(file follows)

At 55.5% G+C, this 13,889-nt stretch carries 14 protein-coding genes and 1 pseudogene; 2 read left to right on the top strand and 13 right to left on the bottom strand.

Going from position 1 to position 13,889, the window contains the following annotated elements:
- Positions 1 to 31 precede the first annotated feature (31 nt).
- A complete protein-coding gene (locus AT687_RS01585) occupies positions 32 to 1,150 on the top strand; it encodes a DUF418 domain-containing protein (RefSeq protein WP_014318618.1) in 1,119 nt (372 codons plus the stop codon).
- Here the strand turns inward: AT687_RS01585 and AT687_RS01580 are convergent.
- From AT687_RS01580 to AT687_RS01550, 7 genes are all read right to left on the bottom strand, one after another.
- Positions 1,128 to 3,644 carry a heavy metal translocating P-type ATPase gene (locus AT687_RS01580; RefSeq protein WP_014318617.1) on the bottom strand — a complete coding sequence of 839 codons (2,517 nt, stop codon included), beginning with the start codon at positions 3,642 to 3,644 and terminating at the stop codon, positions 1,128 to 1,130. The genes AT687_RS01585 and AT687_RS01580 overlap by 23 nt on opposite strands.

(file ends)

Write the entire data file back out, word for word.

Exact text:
At 55.5% G+C, this 13,889-nt stretch carries 14 protein-coding genes and 1 pseudogene; 2 read left to right on the top strand and 13 right to left on the bottom strand.

Going from position 1 to position 13,889, the window contains the following annotated elements:
- Positions 1 to 31 precede the first annotated feature (31 nt).
- A complete protein-coding gene (locus AT687_RS01585) occupies positions 32 to 1,150 on the top strand; it encodes a DUF418 domain-containing protein (RefSeq protein WP_014318618.1) in 1,119 nt (372 codons plus the stop codon).
- Here the strand turns inward: AT687_RS01585 and AT687_RS01580 are convergent.
- From AT687_RS01580 to AT687_RS01550, 7 genes are all read right to left on the bottom strand, one after another.
- Positions 1,128 to 3,644 carry a heavy metal translocating P-type ATPase gene (locus AT687_RS01580; RefSeq protein WP_014318617.1) on the bottom strand — a complete coding sequence of 839 codons (2,517 nt, stop codon included), beginning with the start codon at positions 3,642 to 3,644 and terminating at the stop codon, positions 1,128 to 1,130. The genes AT687_RS01585 and AT687_RS01580 overlap by 23 nt on opposite strands.